• If oxygen therapy will continue after discharge, teach the patient the importance of and rationale for oxygen therapy as well as the safety precautions for oxygen use.
      • Explain to the patient that oxygen increases the risk of combustion and that activities that increase the risk of a fire (such as smoking or open flames) or activities that could create sparks are not allowed.
      • Explain to the patient that all electrical equipment must be properly grounded to prevent electrical sparks, which can lead to a serious fire.
      • Ensure that the patient has oxygen tanks or an oxygen concentrator at home.
      • Encourage the patient to drink plenty of fluids to help prevent drying of the mucosa unless contraindicated.
    • Explain how to use the oxygen delivery device, how to contact the supplier of medical equipment, and when to contact the practitioner.
    • Inform the patient that any oxygen delivery device may irritate the skin and instruct the patient to inspect the skin frequently and to report any changes in appearance.
    • Encourage questions and answer them as they arise.


    1. Perform hand hygiene and don gloves. Don additional personal protective equipment (PPE) based on the patient’s need for isolation precautions or the risk of exposure to bodily fluids.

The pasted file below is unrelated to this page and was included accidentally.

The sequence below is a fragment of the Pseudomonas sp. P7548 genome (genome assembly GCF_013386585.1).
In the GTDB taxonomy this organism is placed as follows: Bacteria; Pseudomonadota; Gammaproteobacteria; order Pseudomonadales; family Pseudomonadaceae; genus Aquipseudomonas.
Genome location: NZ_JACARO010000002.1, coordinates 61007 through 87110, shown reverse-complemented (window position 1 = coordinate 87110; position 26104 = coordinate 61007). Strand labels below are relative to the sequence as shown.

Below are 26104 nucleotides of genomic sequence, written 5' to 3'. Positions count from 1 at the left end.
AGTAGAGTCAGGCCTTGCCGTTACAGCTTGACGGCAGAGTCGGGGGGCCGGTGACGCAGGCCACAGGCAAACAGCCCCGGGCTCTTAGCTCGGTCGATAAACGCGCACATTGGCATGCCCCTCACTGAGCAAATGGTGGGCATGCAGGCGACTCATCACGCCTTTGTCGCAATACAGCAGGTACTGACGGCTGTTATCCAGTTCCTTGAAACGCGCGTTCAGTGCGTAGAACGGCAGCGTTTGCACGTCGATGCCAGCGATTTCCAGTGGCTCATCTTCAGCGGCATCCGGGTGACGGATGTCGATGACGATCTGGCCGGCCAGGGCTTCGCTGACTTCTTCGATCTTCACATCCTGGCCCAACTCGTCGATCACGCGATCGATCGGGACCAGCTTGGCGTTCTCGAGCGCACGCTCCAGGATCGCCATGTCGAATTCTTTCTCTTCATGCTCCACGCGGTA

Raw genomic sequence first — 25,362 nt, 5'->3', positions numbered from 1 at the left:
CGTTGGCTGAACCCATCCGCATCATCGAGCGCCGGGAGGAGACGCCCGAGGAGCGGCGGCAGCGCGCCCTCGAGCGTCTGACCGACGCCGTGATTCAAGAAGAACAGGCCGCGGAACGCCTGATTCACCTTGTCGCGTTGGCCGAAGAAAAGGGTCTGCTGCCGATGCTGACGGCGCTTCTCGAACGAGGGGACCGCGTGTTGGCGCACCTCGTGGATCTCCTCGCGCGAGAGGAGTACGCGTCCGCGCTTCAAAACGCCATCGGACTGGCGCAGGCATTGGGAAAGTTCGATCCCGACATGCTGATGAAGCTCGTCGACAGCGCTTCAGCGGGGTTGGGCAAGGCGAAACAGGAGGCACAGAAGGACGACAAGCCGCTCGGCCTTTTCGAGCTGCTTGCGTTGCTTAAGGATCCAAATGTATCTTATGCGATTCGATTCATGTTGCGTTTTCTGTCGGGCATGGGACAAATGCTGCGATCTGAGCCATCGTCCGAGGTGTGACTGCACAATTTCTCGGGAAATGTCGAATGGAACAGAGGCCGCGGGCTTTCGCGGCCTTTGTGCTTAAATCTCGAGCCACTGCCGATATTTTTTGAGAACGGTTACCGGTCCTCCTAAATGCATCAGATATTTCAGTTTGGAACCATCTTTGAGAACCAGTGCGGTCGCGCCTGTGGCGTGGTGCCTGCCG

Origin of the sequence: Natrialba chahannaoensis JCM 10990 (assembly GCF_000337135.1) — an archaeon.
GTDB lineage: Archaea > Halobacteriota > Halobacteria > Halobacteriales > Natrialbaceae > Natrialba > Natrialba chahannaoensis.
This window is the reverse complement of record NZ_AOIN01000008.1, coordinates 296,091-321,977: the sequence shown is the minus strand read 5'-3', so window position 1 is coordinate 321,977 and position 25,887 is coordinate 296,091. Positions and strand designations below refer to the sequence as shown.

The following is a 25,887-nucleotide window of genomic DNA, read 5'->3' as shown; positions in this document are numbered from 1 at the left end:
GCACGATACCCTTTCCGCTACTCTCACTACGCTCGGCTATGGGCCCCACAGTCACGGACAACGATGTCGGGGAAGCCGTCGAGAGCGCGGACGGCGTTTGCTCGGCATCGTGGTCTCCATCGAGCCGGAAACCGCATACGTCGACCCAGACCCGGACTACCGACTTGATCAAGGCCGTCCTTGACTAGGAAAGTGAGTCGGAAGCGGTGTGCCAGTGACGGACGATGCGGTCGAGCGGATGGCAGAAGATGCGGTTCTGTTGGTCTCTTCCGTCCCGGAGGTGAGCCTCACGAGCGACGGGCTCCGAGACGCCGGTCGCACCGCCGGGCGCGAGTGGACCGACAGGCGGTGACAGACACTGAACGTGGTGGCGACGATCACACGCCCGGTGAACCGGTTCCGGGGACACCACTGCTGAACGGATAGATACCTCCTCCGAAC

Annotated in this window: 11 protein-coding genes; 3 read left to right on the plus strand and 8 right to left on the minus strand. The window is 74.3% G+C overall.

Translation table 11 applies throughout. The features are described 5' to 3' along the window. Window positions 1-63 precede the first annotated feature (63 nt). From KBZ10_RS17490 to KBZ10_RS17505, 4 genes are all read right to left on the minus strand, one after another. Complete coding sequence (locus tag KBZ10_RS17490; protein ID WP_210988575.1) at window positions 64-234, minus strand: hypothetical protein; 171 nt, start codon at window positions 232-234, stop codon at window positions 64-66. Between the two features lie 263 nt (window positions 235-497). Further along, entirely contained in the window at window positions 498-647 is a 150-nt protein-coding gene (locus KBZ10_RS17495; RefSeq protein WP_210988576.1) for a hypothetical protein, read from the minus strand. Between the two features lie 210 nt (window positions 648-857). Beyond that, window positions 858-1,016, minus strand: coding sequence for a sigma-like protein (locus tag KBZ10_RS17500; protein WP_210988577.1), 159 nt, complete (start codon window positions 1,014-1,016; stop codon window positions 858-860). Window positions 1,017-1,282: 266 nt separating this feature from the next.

2. Introduce yourself to the patient.
    3. Verify the correct patient using two identifiers.
    4. Explain the procedure and ensure that the patient agrees to treatment.
    5. Ensure that evaluation findings are communicated to the clinical team leader per the organization’s practice.
    6. Evaluate the patient’s respiratory status, including the symmetry of chest wall expansion, respiratory rate and depth, sputum production, and breath sounds.
    7. Evaluate the patient for signs and symptoms of hypoxia (Box 1)Box 1.
    8. Observe the patient for behavioral changes (e.g., apprehension, anxiety), decreased level of consciousness (LOC), or light-headedness.
    9. Evaluate the patient’s airway patency. If secretions are present, encourage the patient to cough and expectorate mucus (as needed).
    10. Inspect the condition of the patient’s skin around the nose and ears.
    11. Evaluate the patient’s vital signs and the SpO2 value.
    12. Assist the patient to a comfortable position.
    13. Set up the oxygen delivery system.
      1. Attach the oxygen flowmeter to the oxygen source (Figure 5)Figure 5.
        Verify that the flowmeter is connected to oxygen, not air or another gas. Connecting the flowmeter to a gas other than oxygen can have fatal consequences.
      2. Attach the humidifier to the oxygen flowmeter, if needed.
        Rationale: Humidity prevents drying of nasal and oral mucous membranes and airway secretions. Humidification should be used if the liter flow rate is 4 L/min or greater.1